AI Sextortion Rises 1,000% in the US in the Last 18 Months

Sextortion is on the rise in the US, with the government warning citizens to be on the lookout as perverts abuse AI to perpetrate the offense on unsuspecting individuals.

A former police officer has revealed warning signs that individuals should know if they’re targets of the offense that has increased by more than 1,000% in the last 18 months, according to the Network Contagion Research Institute (NCRI).

What is sextortion?

Sextortion is the act of convincing victims to share sexually explicit videos and pictures, and the criminal threatens to release them to the public if they don’t receive more such content from their victims.

According to the NCRI, the offense in the US is currently led by West African gangs that are targeting young people on social media platforms like Instagram, SnapChat, and Wizz.

“I have seen and investigated many cases of sextortion. Often the victims are devastated by what has happened and are highly embarrassed,” said Adam Pilton, who formerly led a cybercrime team.

“On occasions, sexual videos that the victims shared with the suspect would be drip-fed to the victims’ employers, colleagues, friends, and family to add pressure on the victim to pay their ransom demands,” added Pilton.

James Woods, a 17-year-old track star, was targeted on Instagram in another case of online sextortion in November 2022. Currently, there are concerns over the increase in internet-facilitated sexual offenses, especially among young people and children.

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It can happen on any site

The Federal Bureau of Investigations (FBI) has previously issued warning signs after unearthing a spike in attacks recorded since October 2022.

“Sextortion can start on any site, app, messaging platform, or game where people meet and communicate. In some cases, the first contact from the criminal will be a threat,” shared the agency.

“The person may claim to already have a revealing picture or video of a child that will be shared if the victim does not send more pictures.”

The FBI further elaborated on how victims, especially young children, are easily lured into the trap.

“More often, however, this crime starts when young people believe they are communicating with someone their own age who is interested in a relationship or with someone who is offering something of value.”

The FBI has also previously estimated that there are half a million sexual predators active online every day, and half of the victims are between the ages of 12 and 15 years old.

The red flags

According to Pilton, victims usually receive friend requests on social media platforms from the opposite sex, who is also usually attractive.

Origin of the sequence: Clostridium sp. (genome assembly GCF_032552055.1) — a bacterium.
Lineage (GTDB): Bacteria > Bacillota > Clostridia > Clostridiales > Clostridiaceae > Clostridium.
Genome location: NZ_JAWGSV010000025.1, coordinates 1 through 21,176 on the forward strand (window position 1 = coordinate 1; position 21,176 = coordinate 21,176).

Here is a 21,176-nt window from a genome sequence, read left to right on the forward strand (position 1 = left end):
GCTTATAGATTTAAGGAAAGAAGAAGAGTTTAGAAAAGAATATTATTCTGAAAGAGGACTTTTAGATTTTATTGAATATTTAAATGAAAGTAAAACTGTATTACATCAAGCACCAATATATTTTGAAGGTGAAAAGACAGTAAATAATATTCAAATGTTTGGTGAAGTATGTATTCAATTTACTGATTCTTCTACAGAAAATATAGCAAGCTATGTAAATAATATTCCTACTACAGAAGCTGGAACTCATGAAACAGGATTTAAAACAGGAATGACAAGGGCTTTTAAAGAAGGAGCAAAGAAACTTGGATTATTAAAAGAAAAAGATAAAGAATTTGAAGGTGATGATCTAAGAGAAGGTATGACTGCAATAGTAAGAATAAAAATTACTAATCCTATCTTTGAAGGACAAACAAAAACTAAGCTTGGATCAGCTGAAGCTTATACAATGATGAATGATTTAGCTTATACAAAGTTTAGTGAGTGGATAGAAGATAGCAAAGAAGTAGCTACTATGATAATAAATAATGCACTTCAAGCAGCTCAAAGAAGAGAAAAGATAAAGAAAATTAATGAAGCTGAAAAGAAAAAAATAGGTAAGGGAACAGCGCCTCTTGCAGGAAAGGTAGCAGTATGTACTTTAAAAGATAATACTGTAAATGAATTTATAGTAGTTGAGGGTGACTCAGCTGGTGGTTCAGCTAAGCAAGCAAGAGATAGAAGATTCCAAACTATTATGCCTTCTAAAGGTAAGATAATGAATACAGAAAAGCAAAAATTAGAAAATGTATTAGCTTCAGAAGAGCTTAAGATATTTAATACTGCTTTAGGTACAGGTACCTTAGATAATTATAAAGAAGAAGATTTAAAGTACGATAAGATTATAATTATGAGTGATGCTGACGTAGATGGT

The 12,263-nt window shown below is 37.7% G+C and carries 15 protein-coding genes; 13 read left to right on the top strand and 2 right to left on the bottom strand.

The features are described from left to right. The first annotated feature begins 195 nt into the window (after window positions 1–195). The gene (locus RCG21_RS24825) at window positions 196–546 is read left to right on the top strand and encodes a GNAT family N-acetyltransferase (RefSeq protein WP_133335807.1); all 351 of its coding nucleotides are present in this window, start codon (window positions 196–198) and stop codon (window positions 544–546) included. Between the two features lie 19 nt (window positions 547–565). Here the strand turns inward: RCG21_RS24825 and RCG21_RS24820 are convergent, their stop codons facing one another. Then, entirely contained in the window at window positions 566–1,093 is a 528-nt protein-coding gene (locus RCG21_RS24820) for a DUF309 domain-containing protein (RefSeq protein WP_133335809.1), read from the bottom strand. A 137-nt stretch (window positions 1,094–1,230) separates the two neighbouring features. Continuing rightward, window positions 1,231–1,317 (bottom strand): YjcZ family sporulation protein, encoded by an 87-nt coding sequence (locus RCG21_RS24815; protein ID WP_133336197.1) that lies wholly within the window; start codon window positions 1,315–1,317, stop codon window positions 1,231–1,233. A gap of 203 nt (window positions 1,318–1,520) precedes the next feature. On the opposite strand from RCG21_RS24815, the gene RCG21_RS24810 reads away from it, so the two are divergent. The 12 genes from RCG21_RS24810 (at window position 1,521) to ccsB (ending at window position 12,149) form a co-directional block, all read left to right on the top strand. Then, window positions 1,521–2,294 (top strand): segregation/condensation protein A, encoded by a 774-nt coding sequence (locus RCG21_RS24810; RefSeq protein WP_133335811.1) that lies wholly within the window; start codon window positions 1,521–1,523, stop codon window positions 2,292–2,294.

Other warning signs, according to Pilton, are found on the offender’s profile, which usually has “limited personalized activity; for example, there won’t be any photos of the stranger socializing with other people.”

“The other key warning sign is that the stranger is keen to rapidly build a relationship,” said Pilton.

According to Pilton, these offenders may also use AI-generated profile pictures as well as chatbots to create quick and convincing responses during conversations.

However, chances are high that when using AI to create images, there may be inconsistencies in the details of the images; for instance, the settings “may vary between pictures.”

There are also inconsistencies that may be noted in language, like switching between being formal and affectionate. Pilton warned people should be on the lookout for seemingly very quick responses; some of the responses don’t consider what you’d have said in the conversation.

Another huge warning sign, as shared by the experts, is that the stranger wants to immediately move to another platform like WhatsApp.

“This allows attackers to evade tools used by platforms to detect cybercriminals,” Pilton pointed out.

Other major warning signs are that the conversation can quickly turn sexual and that the offenders want to keep their contact information secret.

Way forward

According to the ex-police officer, the first step should be reporting the offender to law enforcement agents and ensuring privacy settings are in place across platforms.

“Do not engage any further. Don’t pay any ransoms. The stranger will likely come back and ask for more. Seek help; speaking to a family member or a friend is often a great start. The longer you dwell on it, the harder it can become to talk about,” he said.

The FBI also called on victims to report such cases immediately to the agency.

“If young people are being exploited, they are the victims of a crime and should report it,” said the FBI.

Additionally, the FBI said victims should also delete any communication with the offenders “even if it may be embarrassing.”

Organizations like ChildFund’s WEB Safe & Wise have taken the initiative to tackle the global rise in online child sexual abuse, focusing on strengthening laws and policies and raising awareness.

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